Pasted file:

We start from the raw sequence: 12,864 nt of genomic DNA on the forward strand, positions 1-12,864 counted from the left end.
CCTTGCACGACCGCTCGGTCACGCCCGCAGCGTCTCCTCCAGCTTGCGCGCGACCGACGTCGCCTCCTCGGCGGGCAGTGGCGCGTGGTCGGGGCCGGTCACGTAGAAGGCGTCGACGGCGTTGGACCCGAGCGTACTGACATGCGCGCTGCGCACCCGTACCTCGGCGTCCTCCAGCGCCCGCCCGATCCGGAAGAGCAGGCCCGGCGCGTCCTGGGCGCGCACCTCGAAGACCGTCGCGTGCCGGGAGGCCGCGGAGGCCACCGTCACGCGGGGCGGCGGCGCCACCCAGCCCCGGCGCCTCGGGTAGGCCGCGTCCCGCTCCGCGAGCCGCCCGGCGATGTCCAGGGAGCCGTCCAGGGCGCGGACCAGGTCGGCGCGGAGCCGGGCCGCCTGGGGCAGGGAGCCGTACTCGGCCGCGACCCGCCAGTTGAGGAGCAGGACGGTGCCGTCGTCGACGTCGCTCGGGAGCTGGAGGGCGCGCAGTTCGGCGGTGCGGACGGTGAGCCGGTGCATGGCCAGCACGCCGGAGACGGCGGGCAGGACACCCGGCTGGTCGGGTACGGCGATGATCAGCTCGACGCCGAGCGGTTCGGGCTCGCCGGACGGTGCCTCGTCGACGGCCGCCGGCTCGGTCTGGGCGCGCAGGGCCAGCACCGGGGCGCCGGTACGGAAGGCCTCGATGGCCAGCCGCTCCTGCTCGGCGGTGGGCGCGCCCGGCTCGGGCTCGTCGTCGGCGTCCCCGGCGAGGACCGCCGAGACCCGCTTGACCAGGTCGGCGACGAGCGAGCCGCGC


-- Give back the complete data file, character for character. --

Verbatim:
We start from the raw sequence: 12,864 nt of genomic DNA on the forward strand, positions 1-12,864 counted from the left end.
CCTTGCACGACCGCTCGGTCACGCCCGCAGCGTCTCCTCCAGCTTGCGCGCGACCGACGTCGCCTCCTCGGCGGGCAGTGGCGCGTGGTCGGGGCCGGTCACGTAGAAGGCGTCGACGGCGTTGGACCCGAGCGTACTGACATGCGCGCTGCGCACCCGTACCTCGGCGTCCTCCAGCGCCCGCCCGATCCGGAAGAGCAGGCCCGGCGCGTCCTGGGCGCGCACCTCGAAGACCGTCGCGTGCCGGGAGGCCGCGGAGGCCACCGTCACGCGGGGCGGCGGCGCCACCCAGCCCCGGCGCCTCGGGTAGGCCGCGTCCCGCTCCGCGAGCCGCCCGGCGATGTCCAGGGAGCCGTCCAGGGCGCGGACCAGGTCGGCGCGGAGCCGGGCCGCCTGGGGCAGGGAGCCGTACTCGGCCGCGACCCGCCAGTTGAGGAGCAGGACGGTGCCGTCGTCGACGTCGCTCGGGAGCTGGAGGGCGCGCAGTTCGGCGGTGCGGACGGTGAGCCGGTGCATGGCCAGCACGCCGGAGACGGCGGGCAGGACACCCGGCTGGTCGGGTACGGCGATGATCAGCTCGACGCCGAGCGGTTCGGGCTCGCCGGACGGTGCCTCGTCGACGGCCGCCGGCTCGGTCTGGGCGCGCAGGGCCAGCACCGGGGCGCCGGTACGGAAGGCCTCGATGGCCAGCCGCTCCTGCTCGGCGGTGGGCGCGCCCGGCTCGGGCTCGTCGTCGGCGTCCCCGGCGAGGACCGCCGAGACCCGCTTGACCAGGTCGGCGACGAGCGAGCCGCGC